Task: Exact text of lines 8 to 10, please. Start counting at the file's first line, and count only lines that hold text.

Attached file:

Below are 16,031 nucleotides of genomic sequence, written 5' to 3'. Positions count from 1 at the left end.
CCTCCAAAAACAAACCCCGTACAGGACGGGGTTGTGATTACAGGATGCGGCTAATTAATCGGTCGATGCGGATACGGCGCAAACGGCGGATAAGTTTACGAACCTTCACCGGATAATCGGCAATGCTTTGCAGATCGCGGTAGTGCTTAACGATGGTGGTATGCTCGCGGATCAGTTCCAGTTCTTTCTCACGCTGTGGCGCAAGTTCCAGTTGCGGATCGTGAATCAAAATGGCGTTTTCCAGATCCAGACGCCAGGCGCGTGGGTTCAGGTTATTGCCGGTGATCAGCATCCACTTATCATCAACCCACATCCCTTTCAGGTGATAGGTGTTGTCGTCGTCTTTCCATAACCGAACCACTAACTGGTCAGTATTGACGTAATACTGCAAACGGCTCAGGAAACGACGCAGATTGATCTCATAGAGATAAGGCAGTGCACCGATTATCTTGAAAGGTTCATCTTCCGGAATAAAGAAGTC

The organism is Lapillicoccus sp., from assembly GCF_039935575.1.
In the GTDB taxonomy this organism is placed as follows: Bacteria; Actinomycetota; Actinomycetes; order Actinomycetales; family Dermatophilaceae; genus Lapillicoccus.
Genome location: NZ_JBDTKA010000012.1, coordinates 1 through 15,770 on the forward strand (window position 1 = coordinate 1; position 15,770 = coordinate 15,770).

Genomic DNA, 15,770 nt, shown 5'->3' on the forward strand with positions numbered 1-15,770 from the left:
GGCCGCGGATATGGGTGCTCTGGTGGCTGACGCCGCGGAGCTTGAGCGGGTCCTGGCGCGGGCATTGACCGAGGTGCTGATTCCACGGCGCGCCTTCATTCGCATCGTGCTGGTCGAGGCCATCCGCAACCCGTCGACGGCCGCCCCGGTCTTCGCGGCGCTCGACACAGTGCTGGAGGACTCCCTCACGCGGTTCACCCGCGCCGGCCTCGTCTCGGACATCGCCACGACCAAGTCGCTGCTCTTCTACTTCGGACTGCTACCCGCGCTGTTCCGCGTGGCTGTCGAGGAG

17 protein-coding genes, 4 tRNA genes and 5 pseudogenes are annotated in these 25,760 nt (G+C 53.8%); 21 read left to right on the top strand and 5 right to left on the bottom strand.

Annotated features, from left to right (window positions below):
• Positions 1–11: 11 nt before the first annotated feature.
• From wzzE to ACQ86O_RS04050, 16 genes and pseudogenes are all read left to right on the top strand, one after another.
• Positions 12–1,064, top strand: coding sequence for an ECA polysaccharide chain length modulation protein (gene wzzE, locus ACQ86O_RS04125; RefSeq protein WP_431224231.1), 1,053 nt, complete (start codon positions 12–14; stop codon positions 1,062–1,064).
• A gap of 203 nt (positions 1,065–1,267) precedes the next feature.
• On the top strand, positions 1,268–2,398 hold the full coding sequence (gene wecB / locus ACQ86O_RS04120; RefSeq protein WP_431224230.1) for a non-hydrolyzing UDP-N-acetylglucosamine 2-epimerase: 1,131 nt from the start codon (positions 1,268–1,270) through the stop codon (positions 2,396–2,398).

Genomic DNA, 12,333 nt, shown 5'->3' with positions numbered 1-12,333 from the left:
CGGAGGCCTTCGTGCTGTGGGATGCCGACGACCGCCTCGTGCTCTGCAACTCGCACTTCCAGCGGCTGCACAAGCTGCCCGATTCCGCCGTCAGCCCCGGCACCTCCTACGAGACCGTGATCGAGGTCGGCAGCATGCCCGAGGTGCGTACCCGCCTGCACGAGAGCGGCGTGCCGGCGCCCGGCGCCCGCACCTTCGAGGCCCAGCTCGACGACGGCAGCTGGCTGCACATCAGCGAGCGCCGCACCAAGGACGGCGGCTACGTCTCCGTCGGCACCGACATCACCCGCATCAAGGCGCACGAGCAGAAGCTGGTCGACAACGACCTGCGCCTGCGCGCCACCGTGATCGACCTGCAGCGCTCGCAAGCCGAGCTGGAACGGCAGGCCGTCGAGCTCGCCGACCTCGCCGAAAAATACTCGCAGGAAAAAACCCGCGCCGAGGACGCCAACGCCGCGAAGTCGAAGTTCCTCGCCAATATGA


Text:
17 protein-coding genes, 4 tRNA genes and 5 pseudogenes are annotated in these 25,760 nt (G+C 53.8%); 21 read left to right on the top strand and 5 right to left on the bottom strand.

Annotated features, from left to right (window positions below):
• Positions 1–11: 11 nt before the first annotated feature.